There were no rarities spotted, but it was just as reassuring and pleasurable to see Dandelions, Cuckoo Flowers, Cowslips, White Nettles and Ground Ivy all flowering in profusion. The only oddity was what I think must have been Weld – Reseda luteola, AKA Dyers Weed, Dyers Rocket or Yellow Weed. No prizes, then, for guessing what it was once used for. If it was Weld I suppose that would make it a post industrial plant relic from a much earlier historical moment. Lurking up and down these beautiful valleys are the ruins and remains of monastic communities with their medicinal herb gardens and watermills, grinding grain from local farms. Far from being enjoyable just for its remoteness and quietness, you could almost feel the presence of innumerable farm labourers, fishermen, monks, boaters, miners, navvies and railwaymen, all those faint echoes flowing towards the river Avon. The horizons are punctuated by the silhouettes of grand mansions and farms such that we were obliged to consider the source of all that wealth. One of our party had long dead ancestors who were in the cloth trade and who may have furnished the backs of navvies, slaves and workhouse inhabitants. with fustian – rough but hard wearing cloth that combined cotton weft on linen warps.
We finished up – as all good walks do – in the pub where I photographed the hauntingly lovely sign at the top of this post; something I’ll come back to in a moment.
I’ve been struggling for a long time to find a way of expressing what seems to me to be a fundamental difficulty in this post-religious age. A few days ago I wrote this:
the intoxicating smell of the wet but warming earth – known as petrichor – carried the subliminal message of the season. Is there some kind of spirituality here? – something to do with being held by an embracing framework?
The trouble with words like Spirituality and Love is that they’ve been so trampled upon by blowhards, bishops and pornographers they no longer have any meaning at all except for a vaguely felt inflammation of the imagination which could be anything from a vision to a mild virus, and so writing about such things becomes an exercise in frustration; altogether lacking the tools for the job.
For me, best and most creative ideas come when the parts of a solution finally come together for no discernable reason except the relaxed mindfulness of a walk. These ideas, quite often, are not the lofty analytics of a Holmesean three pipe problem. They can seem vulgar, irreverent and occupy worlds so different it’s almost like harvesting the energy of colliding comets.
So here’s the problem – how can we find a contemporary way of expressing the content of words like spirituality and love. What kind of love, from all of the available flavours, would best express our love for the Earth in this age of catastrophe? and secondly, what form of spirituality could provide a language accessible to the religious, the determinedly non-religious and that huge population in the middle who long for a structure, a framework for understanding a way of being human that isn’t part of what’s destroying us all?
And so what about these three components?
The marriage service
These three rather disparate ideas have at least one thing going for them because they include a painful (but not fatal) human condition, a plant that provides a useful remedy, and a form of words that might just provide the beginnings of a framework.
Let’s take Chef’s Ass first. If you’re working in very hot and humid sweaty conditions – for instance in a restaurant kitchen, polytunnel or just walking for long distances in inappropriate clothes you may contract a very uncomfortable form of abrasion rash known colloquially as chef’s ass in the trade. I consulted our son – who’s a chef – on a possible cure, and he said he’d once tried alcoholic hand gel which turned out to be effective but screamingly painful. I hoped I could find a less extreme cure for my similar gardening related problem and turned to our home made Calendula Cream which, to my great surprise and relief worked miraculously well. It’s so cheap and easy to make I wonder why anyone would pay £15 for a tube, or resort to potentially dangerous remedies like hydrocortisones.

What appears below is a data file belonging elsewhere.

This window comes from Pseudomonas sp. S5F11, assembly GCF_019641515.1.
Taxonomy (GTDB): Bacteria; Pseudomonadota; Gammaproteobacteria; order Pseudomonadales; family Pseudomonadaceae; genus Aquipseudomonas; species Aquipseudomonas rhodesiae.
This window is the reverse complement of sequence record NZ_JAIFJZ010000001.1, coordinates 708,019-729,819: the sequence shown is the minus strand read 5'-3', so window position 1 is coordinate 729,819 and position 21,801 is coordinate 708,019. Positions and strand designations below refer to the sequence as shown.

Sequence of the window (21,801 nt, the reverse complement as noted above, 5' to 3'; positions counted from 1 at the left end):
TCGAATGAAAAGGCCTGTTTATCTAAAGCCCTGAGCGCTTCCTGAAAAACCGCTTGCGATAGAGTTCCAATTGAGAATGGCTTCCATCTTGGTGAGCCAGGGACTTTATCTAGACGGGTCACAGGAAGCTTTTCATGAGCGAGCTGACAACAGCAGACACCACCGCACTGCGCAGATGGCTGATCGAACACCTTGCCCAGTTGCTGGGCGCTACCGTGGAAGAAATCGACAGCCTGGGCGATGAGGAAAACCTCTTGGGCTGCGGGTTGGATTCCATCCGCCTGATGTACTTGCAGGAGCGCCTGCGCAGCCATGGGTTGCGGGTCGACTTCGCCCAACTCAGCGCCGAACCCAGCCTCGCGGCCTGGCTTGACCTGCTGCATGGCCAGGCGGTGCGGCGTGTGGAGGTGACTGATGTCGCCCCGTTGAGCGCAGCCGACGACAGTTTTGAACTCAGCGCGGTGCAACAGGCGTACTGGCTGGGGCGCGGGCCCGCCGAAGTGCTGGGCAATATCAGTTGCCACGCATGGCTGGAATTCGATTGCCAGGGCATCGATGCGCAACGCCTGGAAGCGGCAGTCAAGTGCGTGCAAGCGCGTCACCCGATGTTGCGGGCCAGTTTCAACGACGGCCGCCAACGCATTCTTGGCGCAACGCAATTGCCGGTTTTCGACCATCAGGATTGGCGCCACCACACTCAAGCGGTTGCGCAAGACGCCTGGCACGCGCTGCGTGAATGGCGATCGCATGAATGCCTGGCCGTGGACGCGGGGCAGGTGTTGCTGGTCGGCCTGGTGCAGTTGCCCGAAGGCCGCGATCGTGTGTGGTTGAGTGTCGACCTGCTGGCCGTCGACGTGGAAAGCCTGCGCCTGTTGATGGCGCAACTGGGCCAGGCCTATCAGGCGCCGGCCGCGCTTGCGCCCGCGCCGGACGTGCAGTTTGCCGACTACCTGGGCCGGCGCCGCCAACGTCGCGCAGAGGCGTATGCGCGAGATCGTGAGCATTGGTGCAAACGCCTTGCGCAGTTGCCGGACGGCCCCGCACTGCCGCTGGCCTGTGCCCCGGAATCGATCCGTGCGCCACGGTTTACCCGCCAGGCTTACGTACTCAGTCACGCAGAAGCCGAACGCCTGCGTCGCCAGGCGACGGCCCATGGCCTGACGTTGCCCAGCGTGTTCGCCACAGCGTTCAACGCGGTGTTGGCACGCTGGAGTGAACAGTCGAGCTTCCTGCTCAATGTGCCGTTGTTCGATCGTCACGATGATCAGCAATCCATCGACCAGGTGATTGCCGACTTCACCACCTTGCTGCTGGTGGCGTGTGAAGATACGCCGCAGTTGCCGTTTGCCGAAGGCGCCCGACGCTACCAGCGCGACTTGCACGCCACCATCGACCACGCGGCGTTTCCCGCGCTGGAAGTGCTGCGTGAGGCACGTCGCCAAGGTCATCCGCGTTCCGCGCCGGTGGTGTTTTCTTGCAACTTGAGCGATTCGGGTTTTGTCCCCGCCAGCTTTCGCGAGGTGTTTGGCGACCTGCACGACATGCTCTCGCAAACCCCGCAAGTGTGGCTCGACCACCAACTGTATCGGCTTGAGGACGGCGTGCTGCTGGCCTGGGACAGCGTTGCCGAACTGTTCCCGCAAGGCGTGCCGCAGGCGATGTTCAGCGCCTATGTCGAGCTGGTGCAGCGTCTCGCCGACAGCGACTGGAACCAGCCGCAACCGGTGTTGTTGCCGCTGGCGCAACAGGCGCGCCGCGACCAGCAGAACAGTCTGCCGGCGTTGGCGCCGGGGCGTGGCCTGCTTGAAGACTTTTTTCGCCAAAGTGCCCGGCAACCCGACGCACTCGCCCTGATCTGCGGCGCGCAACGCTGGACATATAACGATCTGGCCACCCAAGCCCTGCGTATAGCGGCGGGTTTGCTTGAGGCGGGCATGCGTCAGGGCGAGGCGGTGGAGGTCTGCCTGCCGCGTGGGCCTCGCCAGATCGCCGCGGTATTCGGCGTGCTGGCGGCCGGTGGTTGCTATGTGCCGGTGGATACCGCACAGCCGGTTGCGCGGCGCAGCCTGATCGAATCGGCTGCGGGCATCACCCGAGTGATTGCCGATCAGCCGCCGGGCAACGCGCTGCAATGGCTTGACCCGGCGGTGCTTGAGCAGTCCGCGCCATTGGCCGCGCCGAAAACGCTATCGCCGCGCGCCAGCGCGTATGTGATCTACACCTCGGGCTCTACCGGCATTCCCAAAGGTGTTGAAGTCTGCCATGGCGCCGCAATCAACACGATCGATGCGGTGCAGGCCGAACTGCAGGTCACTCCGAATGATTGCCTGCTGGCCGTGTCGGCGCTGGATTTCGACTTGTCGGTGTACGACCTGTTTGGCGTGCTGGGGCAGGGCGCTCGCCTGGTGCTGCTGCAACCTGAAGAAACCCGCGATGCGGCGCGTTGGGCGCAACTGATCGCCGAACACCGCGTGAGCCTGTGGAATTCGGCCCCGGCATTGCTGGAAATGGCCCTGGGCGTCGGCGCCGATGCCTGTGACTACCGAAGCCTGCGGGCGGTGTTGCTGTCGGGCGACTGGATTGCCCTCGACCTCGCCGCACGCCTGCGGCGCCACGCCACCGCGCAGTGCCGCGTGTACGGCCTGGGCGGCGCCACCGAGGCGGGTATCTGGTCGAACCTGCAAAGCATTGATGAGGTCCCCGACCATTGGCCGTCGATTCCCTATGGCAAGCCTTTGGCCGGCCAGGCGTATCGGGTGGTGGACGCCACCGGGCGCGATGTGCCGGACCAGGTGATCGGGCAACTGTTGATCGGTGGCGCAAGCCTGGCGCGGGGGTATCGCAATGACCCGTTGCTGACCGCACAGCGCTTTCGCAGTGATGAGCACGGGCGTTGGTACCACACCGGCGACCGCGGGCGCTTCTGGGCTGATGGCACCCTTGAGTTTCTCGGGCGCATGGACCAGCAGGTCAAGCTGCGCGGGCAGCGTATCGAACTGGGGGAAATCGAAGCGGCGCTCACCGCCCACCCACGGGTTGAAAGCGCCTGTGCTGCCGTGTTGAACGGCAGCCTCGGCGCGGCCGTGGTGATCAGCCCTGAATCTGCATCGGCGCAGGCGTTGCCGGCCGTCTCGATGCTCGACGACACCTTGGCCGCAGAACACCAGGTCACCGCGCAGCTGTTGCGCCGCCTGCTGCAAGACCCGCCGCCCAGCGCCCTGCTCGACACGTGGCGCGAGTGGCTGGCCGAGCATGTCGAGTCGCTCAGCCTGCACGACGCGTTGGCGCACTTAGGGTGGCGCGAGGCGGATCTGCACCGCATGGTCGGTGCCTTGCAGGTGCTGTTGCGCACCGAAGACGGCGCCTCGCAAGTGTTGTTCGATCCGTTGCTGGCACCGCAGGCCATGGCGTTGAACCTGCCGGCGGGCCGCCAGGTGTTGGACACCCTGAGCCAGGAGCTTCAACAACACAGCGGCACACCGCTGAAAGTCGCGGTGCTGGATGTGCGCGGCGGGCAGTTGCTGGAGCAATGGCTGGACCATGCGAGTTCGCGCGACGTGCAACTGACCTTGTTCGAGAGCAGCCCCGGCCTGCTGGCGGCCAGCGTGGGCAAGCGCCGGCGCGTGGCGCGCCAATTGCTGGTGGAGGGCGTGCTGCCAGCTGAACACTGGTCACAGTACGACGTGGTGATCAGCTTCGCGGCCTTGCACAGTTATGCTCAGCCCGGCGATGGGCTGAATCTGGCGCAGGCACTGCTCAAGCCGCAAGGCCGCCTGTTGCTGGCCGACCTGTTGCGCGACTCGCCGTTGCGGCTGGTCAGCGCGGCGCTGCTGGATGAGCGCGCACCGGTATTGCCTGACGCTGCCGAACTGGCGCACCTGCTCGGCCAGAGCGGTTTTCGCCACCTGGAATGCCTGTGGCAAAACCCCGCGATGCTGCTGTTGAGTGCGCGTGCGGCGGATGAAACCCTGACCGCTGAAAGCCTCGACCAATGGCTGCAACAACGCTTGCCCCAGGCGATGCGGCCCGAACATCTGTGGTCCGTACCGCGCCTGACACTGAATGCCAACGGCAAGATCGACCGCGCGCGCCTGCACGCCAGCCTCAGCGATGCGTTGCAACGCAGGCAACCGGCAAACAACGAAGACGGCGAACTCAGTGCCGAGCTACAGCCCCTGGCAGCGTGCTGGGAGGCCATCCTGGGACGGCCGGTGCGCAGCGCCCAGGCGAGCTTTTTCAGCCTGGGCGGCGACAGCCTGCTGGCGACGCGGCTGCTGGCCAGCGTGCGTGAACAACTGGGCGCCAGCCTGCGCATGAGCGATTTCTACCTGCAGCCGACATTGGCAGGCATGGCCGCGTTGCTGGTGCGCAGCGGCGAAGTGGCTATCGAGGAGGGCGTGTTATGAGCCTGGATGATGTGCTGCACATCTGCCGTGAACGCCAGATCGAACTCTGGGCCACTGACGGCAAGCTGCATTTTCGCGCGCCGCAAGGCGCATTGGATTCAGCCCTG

Forget God for a moment because there’s absolutely no reason to invoke any kind of higher level supernatural powers here. The earth provides us with a multitude of effective remedies for many unpleasant, painful but non-malignant diseases. Calendula is just one example. Now the application of the cream did the trick for me, but that left me with the odd sense that I should be able to say thank-you for that help. I get exactly the same feeling harvesting our produce, eating it and sharing it with friends. That unchannelled, unfocused gratitude needs somewhere to land but all too often, like a boomerang, it circles back on itself and manifests itself as pride.
I know I’m using a religious term here but bear with me just for a moment while I explain. Pride is a very dangerous thing not least because it blinds us to our own fallibility. But collective pride – for instance in our ability to solve every challenge, even catastrophic climate change, through our own cleverness is a form of idolatry. Our thank-you’s desperately need to be channelled into something less destructive than pride.
So with that in mind I’ll turn to to some words from the marriage service which once seized me so powerfully in the course of a wedding service I was taking, that I had to stop in my tracks and recover my wits before I could continue. Each of the couple (and I’m using this example in a completely secular and non gendered way) say to one another – “All that I am, I give to you, and all that I have I share with you”. From that moment onwards I almost invariably reminded my couples that the second half of the promise was the easy bit. “All that I have I share with you” is the kind of arrangement that any half witted solicitor could organise. It’s a kind of prenuptial clause. But the second half of the promise- “All that I am I give to you” is on a different plane. How many of us have even the faintest clue what “all that I am” means for ourselves, let alone our prospective partner?